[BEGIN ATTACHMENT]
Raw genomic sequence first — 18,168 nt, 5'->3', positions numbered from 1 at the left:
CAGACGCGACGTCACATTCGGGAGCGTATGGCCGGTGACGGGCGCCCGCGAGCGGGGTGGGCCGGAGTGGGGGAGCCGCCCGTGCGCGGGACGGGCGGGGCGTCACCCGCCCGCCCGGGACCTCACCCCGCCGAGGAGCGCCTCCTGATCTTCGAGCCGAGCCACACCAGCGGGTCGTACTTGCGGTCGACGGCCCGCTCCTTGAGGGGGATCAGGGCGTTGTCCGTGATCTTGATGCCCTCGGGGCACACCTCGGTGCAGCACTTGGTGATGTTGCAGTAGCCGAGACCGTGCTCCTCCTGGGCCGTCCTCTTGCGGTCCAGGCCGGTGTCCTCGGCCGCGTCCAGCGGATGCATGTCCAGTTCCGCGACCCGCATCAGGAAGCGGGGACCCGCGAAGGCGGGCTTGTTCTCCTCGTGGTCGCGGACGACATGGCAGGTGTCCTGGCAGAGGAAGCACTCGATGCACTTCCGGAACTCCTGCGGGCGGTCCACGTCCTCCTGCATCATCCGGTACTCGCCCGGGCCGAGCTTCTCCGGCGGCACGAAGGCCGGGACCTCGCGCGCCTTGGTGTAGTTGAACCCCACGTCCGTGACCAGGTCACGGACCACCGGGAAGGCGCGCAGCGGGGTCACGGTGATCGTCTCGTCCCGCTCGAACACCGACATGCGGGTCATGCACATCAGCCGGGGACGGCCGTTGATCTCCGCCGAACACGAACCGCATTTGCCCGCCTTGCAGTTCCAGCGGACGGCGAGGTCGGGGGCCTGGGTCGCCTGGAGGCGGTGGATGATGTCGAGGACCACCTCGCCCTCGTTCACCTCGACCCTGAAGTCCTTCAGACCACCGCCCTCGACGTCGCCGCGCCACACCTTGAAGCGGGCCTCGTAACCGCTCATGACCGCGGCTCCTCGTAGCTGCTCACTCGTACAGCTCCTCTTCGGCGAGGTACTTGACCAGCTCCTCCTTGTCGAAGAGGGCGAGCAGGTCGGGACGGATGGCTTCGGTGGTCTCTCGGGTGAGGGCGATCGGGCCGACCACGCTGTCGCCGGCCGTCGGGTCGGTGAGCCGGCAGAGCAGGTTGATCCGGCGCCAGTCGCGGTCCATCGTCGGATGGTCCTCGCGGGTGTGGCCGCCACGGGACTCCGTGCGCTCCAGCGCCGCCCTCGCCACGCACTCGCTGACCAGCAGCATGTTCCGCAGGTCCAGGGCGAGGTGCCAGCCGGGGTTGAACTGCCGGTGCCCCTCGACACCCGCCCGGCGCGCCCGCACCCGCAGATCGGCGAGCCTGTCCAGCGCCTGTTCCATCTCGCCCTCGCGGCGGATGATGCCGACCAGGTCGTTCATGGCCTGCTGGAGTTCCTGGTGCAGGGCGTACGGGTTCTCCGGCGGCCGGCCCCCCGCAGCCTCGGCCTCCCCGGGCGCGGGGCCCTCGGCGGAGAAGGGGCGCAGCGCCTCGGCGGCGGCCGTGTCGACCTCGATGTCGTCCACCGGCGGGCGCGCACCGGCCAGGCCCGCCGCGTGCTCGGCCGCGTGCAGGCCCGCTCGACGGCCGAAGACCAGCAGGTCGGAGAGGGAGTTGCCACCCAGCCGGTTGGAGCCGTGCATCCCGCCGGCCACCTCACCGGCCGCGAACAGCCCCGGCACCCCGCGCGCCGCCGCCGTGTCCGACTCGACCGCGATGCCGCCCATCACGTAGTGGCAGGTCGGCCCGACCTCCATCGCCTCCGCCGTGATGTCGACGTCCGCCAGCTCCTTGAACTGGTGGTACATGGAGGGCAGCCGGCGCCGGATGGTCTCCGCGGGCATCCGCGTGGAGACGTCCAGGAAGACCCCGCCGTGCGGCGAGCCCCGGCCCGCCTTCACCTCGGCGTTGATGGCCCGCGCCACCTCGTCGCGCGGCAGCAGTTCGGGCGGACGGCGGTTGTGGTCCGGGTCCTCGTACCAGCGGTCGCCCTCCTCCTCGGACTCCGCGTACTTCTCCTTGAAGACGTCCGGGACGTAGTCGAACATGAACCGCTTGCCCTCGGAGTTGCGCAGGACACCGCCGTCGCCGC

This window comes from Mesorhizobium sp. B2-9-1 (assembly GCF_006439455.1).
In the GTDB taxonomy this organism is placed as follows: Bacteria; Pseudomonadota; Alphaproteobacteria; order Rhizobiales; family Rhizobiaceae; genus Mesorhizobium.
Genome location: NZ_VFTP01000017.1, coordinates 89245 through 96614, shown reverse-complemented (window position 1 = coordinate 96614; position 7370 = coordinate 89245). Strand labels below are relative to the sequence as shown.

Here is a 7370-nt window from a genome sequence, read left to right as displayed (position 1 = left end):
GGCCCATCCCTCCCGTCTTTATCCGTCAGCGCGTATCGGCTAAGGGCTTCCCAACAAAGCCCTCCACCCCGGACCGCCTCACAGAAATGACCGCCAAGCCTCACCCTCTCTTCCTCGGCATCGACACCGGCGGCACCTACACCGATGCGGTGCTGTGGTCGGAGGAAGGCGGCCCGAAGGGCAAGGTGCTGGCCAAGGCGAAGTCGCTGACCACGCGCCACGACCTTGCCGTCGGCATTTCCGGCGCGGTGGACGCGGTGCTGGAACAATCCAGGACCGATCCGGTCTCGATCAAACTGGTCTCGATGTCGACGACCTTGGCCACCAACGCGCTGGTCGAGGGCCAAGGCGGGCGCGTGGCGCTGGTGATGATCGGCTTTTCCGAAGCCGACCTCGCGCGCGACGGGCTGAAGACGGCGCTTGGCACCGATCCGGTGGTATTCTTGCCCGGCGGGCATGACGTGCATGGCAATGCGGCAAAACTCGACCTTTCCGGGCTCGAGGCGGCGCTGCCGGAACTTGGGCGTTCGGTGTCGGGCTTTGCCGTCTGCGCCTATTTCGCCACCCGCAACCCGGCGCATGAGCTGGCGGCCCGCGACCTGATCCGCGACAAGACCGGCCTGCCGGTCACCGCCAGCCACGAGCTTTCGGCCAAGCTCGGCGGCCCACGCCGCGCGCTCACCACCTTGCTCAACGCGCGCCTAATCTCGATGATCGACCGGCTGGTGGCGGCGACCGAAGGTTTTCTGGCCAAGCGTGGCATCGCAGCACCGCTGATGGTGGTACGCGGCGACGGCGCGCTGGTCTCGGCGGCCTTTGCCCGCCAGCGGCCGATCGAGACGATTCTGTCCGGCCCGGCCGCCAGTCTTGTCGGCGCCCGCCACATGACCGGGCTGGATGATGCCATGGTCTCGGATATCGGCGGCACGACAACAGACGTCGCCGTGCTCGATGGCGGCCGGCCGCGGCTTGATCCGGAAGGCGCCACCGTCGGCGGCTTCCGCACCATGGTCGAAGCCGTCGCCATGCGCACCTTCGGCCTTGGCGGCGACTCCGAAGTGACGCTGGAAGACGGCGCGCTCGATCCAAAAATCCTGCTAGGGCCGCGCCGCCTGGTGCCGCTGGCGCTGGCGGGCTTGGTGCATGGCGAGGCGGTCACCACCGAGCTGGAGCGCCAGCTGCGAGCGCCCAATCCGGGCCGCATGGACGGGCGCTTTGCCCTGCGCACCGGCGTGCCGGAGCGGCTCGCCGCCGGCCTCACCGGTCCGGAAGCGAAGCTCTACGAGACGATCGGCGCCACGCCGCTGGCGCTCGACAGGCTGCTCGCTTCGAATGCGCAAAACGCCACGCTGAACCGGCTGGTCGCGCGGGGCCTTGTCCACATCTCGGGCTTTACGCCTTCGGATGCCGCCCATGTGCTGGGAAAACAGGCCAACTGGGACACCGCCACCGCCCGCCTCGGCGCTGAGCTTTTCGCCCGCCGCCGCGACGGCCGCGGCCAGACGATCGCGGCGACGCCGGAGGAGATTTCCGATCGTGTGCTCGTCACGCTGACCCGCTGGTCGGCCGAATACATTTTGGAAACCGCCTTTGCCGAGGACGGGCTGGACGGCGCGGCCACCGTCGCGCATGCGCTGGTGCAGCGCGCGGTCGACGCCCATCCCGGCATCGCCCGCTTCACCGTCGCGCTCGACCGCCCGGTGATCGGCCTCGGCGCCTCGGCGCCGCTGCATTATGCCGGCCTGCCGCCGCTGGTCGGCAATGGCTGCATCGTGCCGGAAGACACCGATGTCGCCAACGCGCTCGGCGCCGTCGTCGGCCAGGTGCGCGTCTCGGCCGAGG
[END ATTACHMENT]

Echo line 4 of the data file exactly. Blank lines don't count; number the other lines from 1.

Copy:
In the GTDB taxonomy this organism is placed as follows: Bacteria; Pseudomonadota; Alphaproteobacteria; order Rhizobiales; family Rhizobiaceae; genus Mesorhizobium.